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Conservation

Kaitiakitanga in action...

Once, more than 80% New Zealand was cloaked in vast, ancient forests – crowded with species unique to New Zealand.  Deforestation began with the arrival of the first humans and today, less than a quarter of New Zealand is covered in native forest. Waiheke’s own forests were extensively felled as land was cleared for farming and now few patches of ‘old growth’ forest remain.

But, when you visit EcoZip, you step back in time, experiencing prehistoric rainforest like that discovered by the first Maori. 

Our site is dominated by majestic Podocarp trees. Ancestors of these ancient giants have stood here for millennia. Walking through our rainforest today, you’ll gain a sense of how things were when humans were new to Aotearoa.

But it wasn’t always like that. When we first discovered our site it has been abandoned for years. Our forest – which is today designated a Site of Environmental Significance – was overrun with invasive weeds, choking it from forest-floor to canopy.  Introduced predators, like rats and stoats, had decimated the once abundant native birds and wildlife.

Kaitiakitanga is Maori for guardianship and protection.  It recognises that we’re merely nature’s custodians, or Kaitiaki, temporarily in charge and bearing ultimate responsibility for how we hand-on the land, air and seas to future generations. In 2012 we accepted the challenge of becoming the Kaitiaki of our beautiful forest, pledging to restore and re-balance its once-fragile ecology.

Once, more than 80% New Zealand was cloaked in vast, ancient forests – crowded with species unique to New Zealand.  Deforestation began with the arrival of the first humans and today, less than a quarter of New Zealand is covered in native forest. Waiheke’s own forests were extensively felled as land was cleared for farming and now few patches of ‘old growth’ forest remain. But, when you visit EcoZip, you step back in time, experiencing prehistoric rainforest like that discovered by the first Maori.

Our site is dominated by majestic Podocarp trees. Ancestors of these ancient giants have stood here for millennia. Walking through our rainforest today, you’ll gain a sense of how things were when humans were new to Aotearoa. But, sadly it wasn’t always like that. When we first discovered our site it has been abandoned for years. Our forest – which is now proudly designated a Site of Environmental Significance – was overrun with invasive weeds, choking it from forest-floor to canopy.  Introduced predators, like rats and stoats, had decimated the once abundant native birds and wildlife.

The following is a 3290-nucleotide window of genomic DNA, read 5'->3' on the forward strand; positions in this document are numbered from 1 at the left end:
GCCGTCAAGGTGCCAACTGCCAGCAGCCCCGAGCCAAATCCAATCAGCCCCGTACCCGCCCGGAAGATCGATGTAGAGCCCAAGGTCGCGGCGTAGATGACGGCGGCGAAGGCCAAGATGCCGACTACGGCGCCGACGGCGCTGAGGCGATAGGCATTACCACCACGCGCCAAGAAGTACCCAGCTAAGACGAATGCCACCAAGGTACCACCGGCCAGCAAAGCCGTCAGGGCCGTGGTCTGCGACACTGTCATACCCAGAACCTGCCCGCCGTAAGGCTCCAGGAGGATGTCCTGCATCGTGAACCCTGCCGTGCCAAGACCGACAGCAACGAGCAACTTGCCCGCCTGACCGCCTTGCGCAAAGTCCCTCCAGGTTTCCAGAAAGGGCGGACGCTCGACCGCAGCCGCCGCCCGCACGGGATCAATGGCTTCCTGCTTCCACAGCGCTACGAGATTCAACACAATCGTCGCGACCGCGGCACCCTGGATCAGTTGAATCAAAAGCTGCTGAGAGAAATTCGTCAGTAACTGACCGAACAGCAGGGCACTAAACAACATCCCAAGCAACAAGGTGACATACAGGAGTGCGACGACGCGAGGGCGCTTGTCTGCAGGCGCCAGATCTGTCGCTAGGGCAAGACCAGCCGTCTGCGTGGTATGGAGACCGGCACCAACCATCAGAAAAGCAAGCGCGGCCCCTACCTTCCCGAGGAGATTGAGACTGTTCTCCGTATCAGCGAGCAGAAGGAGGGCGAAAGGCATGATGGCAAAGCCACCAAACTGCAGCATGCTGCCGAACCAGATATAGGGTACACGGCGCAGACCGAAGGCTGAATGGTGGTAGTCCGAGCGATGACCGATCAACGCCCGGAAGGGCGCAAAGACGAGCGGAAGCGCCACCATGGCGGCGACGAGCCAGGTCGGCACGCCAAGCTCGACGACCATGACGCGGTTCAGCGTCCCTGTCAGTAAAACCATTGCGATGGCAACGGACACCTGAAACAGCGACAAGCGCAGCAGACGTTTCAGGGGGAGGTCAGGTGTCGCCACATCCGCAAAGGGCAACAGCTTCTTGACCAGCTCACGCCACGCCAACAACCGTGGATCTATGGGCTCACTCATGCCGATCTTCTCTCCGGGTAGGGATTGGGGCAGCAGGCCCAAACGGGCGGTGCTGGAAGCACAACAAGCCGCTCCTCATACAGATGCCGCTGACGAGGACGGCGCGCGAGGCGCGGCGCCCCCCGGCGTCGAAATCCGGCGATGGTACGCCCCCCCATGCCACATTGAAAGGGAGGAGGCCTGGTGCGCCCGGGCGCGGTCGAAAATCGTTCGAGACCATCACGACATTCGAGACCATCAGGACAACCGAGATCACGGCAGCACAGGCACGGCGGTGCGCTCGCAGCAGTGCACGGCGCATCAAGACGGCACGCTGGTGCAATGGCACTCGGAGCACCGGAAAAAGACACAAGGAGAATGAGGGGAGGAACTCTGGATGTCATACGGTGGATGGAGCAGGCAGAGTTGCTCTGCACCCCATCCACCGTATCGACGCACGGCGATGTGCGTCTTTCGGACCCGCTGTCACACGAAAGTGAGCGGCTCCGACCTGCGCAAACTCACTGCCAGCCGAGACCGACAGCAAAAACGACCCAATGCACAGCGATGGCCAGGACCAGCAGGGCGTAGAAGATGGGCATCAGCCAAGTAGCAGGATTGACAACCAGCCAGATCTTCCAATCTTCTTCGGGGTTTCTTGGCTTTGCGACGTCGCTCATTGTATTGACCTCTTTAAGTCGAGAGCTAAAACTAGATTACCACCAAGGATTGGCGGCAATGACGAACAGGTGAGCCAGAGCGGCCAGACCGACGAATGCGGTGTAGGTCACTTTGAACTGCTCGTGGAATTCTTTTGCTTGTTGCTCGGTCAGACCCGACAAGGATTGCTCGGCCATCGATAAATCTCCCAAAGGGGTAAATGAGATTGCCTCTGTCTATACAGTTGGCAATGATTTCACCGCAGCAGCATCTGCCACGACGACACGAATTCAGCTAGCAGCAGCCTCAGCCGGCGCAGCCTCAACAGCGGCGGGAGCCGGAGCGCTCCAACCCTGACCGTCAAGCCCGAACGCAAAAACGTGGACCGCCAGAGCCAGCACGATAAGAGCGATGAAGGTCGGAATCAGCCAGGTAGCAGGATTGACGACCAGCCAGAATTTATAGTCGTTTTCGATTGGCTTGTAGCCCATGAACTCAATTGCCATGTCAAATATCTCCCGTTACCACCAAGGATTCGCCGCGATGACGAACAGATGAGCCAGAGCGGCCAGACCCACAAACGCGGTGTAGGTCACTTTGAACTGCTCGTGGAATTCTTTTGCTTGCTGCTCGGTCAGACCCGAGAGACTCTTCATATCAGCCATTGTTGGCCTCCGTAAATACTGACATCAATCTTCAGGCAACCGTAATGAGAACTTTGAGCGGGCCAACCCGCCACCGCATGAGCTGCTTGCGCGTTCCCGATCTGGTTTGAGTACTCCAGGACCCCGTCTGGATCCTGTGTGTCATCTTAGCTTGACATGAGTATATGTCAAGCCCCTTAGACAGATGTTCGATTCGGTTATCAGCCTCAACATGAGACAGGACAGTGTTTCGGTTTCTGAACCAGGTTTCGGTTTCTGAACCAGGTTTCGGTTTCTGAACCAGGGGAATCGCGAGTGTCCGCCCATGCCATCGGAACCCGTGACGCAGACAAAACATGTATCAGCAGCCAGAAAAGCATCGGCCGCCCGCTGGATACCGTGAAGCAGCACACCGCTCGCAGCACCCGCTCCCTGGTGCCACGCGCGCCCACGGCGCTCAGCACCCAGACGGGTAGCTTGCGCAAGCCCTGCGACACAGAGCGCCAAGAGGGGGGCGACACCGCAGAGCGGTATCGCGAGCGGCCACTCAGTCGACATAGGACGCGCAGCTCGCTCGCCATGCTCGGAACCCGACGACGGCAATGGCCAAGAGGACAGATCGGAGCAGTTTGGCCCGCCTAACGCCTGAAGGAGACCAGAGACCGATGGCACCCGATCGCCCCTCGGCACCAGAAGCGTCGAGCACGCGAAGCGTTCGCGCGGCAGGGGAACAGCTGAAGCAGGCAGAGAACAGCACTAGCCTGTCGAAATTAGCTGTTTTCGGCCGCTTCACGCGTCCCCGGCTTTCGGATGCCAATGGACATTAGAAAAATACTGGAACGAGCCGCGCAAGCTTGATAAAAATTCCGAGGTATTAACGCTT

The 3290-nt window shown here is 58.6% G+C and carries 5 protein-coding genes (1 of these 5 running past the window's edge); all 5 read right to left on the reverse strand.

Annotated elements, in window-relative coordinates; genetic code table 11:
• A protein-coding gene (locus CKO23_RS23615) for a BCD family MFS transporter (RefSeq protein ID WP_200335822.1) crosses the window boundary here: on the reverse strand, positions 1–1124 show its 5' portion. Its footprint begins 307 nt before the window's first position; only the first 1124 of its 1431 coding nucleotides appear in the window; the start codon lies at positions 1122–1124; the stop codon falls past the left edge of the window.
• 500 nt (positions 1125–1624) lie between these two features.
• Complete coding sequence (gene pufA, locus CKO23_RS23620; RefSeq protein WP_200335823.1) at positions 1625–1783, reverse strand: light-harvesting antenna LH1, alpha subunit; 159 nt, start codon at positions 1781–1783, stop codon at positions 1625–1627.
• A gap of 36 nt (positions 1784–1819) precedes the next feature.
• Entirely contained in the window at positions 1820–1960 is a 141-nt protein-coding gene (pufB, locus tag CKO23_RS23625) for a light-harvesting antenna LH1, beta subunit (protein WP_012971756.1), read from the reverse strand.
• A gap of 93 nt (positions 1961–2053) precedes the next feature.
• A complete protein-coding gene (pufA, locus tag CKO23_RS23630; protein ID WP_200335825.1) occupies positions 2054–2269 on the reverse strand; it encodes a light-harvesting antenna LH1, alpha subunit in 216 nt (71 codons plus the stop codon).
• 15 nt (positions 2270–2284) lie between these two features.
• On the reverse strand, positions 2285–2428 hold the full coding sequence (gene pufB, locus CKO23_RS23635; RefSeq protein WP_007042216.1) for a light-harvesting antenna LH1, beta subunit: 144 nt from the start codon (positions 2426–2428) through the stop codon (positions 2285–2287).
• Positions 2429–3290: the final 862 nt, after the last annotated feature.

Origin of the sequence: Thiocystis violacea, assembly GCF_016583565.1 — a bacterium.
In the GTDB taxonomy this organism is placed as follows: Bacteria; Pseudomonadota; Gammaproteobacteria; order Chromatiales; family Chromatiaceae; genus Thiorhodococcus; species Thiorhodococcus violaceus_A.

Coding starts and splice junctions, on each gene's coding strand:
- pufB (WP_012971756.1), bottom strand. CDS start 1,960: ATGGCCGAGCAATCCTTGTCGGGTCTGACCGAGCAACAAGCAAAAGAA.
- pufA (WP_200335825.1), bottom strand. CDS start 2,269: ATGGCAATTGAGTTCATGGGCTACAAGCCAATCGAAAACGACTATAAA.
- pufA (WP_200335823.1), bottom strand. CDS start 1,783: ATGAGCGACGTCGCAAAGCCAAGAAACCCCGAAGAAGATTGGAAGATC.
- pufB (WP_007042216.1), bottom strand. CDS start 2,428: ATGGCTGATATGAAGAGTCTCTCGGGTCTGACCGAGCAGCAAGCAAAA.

Today the weeds are gone, thousands of native trees have been planted and predators are well under control.  Our forest, once silent, now rings with birdsong. Its biodiversity has exploded and our visitors, to their delight, routinely encounter native birds and reptiles.  We’re proud that these efforts have been recognised with a coveted Qualmark Gold award.

With emphasis on sustainability mounting rapidly and reflecting a growing demand for responsible tourism, we’ve partnered with Waiheke Resources Trust to give our guests the chance to themselves become Kaitiaki. For $4 our visitors can now offset all their ferry and vehicle transport emissions by planting an eco-sourced native tree; a tree that will still be standing in hundreds, if not thousands, of years.  Tree donations can be added when booking online or via donation boxes on site. So, for less than the cost of a coffee, our visitors can leave a lasting environmental legacy that will benefit both the land and future generations.

All of these initiatives form part of our ongoing long-term commitment to the Tiaki promise which has resulted in EcoZip being successfully certified as a Climate Positive business by ekos.  The business has measured and offset at least 120% of its carbon footprint with certified carbon credits. These carbon credits are sourced from projects that grow and protect indigenous forests in New Zealand and the Pacific Islands to help deliver climate resilience, waterway protection, erosion control, biodiversity conservation and community economic development.

The carbon credits for EcoZip’s offset have been sourced from the Rarakau Rainforest Conservation Project in Western Southland. This wet rainforest, with a predominantly silver beech canopy intermixed with miro and tōtara, is adjacent to the Fiordland National Park, on the very southern coastline of the South Island, near the start of the Hump Ridge Track.

None of this environmental success would be possible without you, our visitors.  So, when you whistle down our ziplines you’re not just having fun, you’re helping to restore and protect New Zealand’s environmental and cultural heritage